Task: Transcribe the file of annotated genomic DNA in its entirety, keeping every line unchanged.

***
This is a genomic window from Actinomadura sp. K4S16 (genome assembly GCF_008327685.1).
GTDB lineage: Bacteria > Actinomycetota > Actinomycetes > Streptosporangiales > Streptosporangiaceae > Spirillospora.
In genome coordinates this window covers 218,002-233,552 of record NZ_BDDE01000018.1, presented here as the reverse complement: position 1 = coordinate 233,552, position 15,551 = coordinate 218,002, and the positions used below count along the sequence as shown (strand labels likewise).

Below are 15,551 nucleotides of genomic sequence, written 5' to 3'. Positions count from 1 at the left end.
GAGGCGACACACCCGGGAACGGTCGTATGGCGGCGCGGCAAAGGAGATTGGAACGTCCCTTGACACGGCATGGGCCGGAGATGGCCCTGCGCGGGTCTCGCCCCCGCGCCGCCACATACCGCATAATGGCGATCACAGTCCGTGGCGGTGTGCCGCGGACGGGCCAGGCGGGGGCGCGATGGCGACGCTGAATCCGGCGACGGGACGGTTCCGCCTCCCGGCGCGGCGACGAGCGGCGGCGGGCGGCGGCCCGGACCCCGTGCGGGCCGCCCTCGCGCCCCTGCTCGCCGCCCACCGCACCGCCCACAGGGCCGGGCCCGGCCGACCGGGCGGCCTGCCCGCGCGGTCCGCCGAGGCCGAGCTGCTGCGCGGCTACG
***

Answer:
This is a genomic window from Actinomadura sp. K4S16 (genome assembly GCF_008327685.1).
GTDB lineage: Bacteria > Actinomycetota > Actinomycetes > Streptosporangiales > Streptosporangiaceae > Spirillospora.
In genome coordinates this window covers 218,002-233,552 of record NZ_BDDE01000018.1, presented here as the reverse complement: position 1 = coordinate 233,552, position 15,551 = coordinate 218,002, and the positions used below count along the sequence as shown (strand labels likewise).

Below are 15,551 nucleotides of genomic sequence, written 5' to 3'. Positions count from 1 at the left end.
GAGGCGACACACCCGGGAACGGTCGTATGGCGGCGCGGCAAAGGAGATTGGAACGTCCCTTGACACGGCATGGGCCGGAGATGGCCCTGCGCGGGTCTCGCCCCCGCGCCGCCACATACCGCATAATGGCGATCACAGTCCGTGGCGGTGTGCCGCGGACGGGCCAGGCGGGGGCGCGATGGCGACGCTGAATCCGGCGACGGGACGGTTCCGCCTCCCGGCGCGGCGACGAGCGGCGGCGGGCGGCGGCCCGGACCCCGTGCGGGCCGCCCTCGCGCCCCTGCTCGCCGCCCACCGCACCGCCCACAGGGCCGGGCCCGGCCGACCGGGCGGCCTGCCCGCGCGGTCCGCCGAGGCCGAGCTGCTGCGCGGCTACG